Curious, I asked him what he would consider reasonable. "A good offer would be twelve thousand," the man said firmly, "and a reasonable offer would be six thousand." 

     I gulped. Would that be in dollars or peanuts? I thought. I quickly squelched the comment, because I knew he wasn't joking.

     Asian furniture occupies a special niche in the consignment business. China is an ancient country, and treasured possessions such as porcelain and furniture typically have been passed down from generation to generation. In this case, the eight-foot altar table was more than two hundred years old. Its construction and workmanship suggested it had been built during the mid-Qing Dynasty, China's last dynasty, which ruled from 1644 to 1912.

     How did the table get to Boston? The gentleman's mother had been a pioneer of Asian-influenced interior design who had visited China frequently to scour that country for antiques after it opened to the West in the early 1970s. Some of her most important pieces had been consigned to the Boston Design Center, where showrooms had built vignettes around items she had collected in Japan, Korea and China.

      Her son had inherited some of her favorite pieces, including the altar table. While it wasn't as rare or exquisite as something you might see in the Shanghai Museum, it was beautiful for its history and provenance. Yet the price he was seeking was still astounding - at least for our customers.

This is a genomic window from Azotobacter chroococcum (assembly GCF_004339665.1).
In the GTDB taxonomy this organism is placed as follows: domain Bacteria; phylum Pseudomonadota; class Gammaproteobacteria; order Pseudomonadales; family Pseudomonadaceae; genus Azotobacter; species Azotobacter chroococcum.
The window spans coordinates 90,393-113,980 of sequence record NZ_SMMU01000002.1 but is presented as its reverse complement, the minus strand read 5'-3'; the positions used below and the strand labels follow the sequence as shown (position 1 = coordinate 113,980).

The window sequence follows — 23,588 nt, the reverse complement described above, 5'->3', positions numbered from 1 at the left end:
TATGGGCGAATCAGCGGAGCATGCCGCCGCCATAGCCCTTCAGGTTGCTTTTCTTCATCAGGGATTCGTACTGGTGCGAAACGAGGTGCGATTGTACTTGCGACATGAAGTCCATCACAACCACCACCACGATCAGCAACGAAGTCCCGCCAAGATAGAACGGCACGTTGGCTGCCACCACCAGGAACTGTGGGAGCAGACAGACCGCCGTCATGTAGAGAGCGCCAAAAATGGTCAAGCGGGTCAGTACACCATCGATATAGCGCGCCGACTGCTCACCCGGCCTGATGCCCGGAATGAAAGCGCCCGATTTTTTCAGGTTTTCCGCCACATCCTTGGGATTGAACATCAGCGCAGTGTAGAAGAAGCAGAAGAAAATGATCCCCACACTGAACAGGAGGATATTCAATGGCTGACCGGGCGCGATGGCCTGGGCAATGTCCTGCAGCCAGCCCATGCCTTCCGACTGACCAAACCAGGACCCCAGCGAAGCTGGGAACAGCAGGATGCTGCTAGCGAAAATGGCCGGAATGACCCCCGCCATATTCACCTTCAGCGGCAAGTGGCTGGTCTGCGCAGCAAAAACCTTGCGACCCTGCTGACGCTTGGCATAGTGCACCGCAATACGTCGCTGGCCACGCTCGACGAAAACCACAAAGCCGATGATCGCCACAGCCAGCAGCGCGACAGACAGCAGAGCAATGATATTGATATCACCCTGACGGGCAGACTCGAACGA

Sentimentality sometimes creates a fog ofgr 001 528x421 confusion for consignors when it comes to the value of their furniture. In this consignor's mind, the altar table may have represented his mother's adventurous spirit in venturing into a place as economically chaotic and primitive as China in the 1970s. Or the table may have been a reminder of her celebrated career as the doyenne of Chinese-inspired d├ęcor in Boston.

     But our buyers wouldn't see those things in this rough table and we couldn't command the price he was asking. We agreed that Furniture Consignment Gallery wasn't the right place to sell the table, and we parted as friends. In leaving, I offered him some advice. Antique stores that specialize in Asian furniture attract knowledgeable connoisseurs. After visiting with some specialty stores his pricing expectations could be validated or he may find that he would need to reset them. They would at least appreciate his altar table - and the story of the woman who launched it on its long journey to the U.S. Secretly I was hoping he would decide otherwise and give us a chance.

Topics: Price My Furniture, Chinese Antiques, Ancient, alter, Furniture Consignment Boston, Furniture Consignment Hanover, Furniture Consignment Newton, Antique furniture, Furniture quality, Furniture Consignment Gallery in Hanover, Solid Wood, Furniture Consignment, Furniture Style, Furniture Consignment Gallery Newton, Furniture Care, Furniture History, China